5 Minutes with ... Steve Whitelock

February 27, 2006 9:10am

As you can well imagine, Saturday afternoon was a wild one in the AMA supercross pits at the Georgia Dome. Defending series champion Ricky Carmichael had been hit with a 25-point penalty for having fuel that was out of compliance with the AMA’s unleaded-fuel standards, which allows for .005 grams of lead per liter. Carmichael’s fuel samples from San Diego came back from the test at between .018 and .02, which is nearly three times the limit. Needless to say, the penalty sent shock waves through the pits and made AMA Pro Racing’s Steve Whitelock the man on the hot seat. But the precedent had been set in previous violations and penalties for five other riders in the last two years, including Chad Reed and James Stewart, and as Steve has said before, “We have to live and die by the rulebook.”

AMA Pro Racing's Steve Whitelock
Saturday afternoon, Whitelock held an impromptu press conference in the AMA rig with Dirt Rider’s Steve Cox, European correspondent and Racer X contributor Mario Marini, and myself. He answered all of our questions, and, contrary to what some folks may think, Whitelock took no pleasure in making the ruling. He also explained how it all went down.…

“We do one on the West [Coast] and one on the East,” Whitelock began, discussing his procedure. “We took eight bikes in, and one fuel came out wrong. I was in Ohio [at AMA headquarters] for a meeting when I got the test results, and I said, ‘That’s impossible. Sorry, I don’t agree.’ So we packed up our emergency spare sample and sent it off. It came back with exactly the same results—the fuel was out of compliance. I tried to be sure in the most absolute way.

“Of course I didn’t want to do this,” Whitelock offered. “I don’t ever want to penalize a rider. Everybody thinks I’m a sadistical bastard, but I’m really a softy, and I don’t like to penalize riders. It’s one of my worst days when I have to do it. I’m the guardian of the rulebook, but on the other side, I am still a fair-minded person, and I’m trying to understand what could possibly cause these troubles, and now, after the pattern, I think we have another kind of a problem.…”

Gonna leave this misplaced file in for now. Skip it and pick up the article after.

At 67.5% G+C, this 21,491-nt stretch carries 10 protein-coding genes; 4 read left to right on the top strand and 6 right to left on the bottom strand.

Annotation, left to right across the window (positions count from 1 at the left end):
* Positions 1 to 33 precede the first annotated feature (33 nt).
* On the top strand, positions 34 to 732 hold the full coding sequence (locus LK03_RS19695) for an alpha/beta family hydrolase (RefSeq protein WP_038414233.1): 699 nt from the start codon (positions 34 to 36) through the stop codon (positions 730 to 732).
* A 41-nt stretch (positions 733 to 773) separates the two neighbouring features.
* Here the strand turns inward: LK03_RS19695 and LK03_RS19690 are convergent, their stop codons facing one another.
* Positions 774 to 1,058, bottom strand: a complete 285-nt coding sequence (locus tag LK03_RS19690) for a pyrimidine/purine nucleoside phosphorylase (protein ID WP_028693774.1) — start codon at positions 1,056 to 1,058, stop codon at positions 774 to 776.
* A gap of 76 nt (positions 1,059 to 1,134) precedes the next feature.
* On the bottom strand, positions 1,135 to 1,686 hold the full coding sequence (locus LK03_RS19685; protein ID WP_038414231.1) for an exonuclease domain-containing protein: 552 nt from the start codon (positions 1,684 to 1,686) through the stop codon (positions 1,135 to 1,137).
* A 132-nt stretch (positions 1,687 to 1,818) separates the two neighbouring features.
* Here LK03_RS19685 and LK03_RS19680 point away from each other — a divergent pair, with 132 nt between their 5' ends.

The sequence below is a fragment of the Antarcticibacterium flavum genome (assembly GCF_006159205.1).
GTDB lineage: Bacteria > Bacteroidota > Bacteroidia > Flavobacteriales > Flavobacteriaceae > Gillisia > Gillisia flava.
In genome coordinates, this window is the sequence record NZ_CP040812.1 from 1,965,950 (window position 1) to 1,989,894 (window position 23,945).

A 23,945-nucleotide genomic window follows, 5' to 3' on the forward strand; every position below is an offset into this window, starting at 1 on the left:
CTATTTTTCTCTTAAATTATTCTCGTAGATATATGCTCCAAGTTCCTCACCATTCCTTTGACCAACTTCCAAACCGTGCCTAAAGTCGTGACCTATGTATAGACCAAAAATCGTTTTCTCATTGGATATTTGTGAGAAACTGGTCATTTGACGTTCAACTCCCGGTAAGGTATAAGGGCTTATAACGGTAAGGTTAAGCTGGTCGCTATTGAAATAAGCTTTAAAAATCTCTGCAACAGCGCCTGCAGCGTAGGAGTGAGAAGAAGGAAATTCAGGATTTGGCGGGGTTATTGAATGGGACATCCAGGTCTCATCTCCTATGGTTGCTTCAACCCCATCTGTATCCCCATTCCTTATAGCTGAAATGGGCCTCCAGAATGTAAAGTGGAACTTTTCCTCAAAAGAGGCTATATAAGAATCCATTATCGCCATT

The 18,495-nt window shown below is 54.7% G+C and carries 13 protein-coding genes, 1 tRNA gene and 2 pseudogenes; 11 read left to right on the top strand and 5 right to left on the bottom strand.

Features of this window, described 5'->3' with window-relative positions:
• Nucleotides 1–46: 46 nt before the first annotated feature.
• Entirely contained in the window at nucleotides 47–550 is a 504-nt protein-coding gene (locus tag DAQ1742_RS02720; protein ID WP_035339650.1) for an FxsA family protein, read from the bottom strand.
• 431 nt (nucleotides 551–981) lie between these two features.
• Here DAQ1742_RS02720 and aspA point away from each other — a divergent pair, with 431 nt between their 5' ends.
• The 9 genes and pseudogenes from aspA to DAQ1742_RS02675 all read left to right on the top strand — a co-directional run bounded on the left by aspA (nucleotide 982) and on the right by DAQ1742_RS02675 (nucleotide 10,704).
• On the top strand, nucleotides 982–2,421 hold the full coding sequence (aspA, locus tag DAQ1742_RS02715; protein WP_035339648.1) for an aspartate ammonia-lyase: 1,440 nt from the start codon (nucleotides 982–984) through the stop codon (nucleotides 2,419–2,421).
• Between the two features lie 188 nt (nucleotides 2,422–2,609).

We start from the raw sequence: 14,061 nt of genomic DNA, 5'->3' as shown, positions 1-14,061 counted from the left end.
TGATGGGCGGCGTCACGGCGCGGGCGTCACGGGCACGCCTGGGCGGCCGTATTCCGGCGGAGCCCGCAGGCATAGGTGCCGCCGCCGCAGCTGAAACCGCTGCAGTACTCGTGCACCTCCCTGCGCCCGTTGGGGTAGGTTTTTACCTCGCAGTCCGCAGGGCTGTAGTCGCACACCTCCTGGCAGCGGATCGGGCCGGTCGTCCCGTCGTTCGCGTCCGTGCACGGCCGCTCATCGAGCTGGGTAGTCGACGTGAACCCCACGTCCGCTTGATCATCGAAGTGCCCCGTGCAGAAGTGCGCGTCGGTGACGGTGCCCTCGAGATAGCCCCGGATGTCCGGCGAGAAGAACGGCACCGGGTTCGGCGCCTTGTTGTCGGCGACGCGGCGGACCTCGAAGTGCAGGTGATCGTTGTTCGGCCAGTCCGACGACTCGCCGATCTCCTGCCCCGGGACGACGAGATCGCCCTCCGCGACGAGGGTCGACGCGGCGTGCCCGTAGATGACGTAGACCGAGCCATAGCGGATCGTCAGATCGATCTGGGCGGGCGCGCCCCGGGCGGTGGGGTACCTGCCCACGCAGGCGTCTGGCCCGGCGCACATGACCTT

When asked how the limits were set in the first place, Whitelock answered, “The limits are the limits that are used worldwide for racing fuel. That is the FIM unleaded-fuel rule, and the reason we have it—a little bit of history—is because of Clear Channel, the AMA, and Jam Sports. It was part of the final negotiation, in order for the series to continue, that we had to accept unleaded fuel. We didn’t think it was going to be a big problem, and obviously, for seven of the bikes at the event, it wasn’t a problem; it just so happens that for one of them, there was a problem with the fuel.

Ricky Carmichael
“The only thing I can tell you is that all three happened to be VP Fuels at different times, and so far, six riders have had this problem,” Whitelock added, discussing the history of fuel problems that affected Yamaha factory riders Chad Reed and David Vuillemin, plus privateer Tyson Hadsell, in 2004, and then Kawasaki factory riders James Stewart and Michael Byrne last summer at Budds Creek. “Strangely enough, the quantity is always about the same, and it’s always been tried to explained away by some contamination by an outside source.…”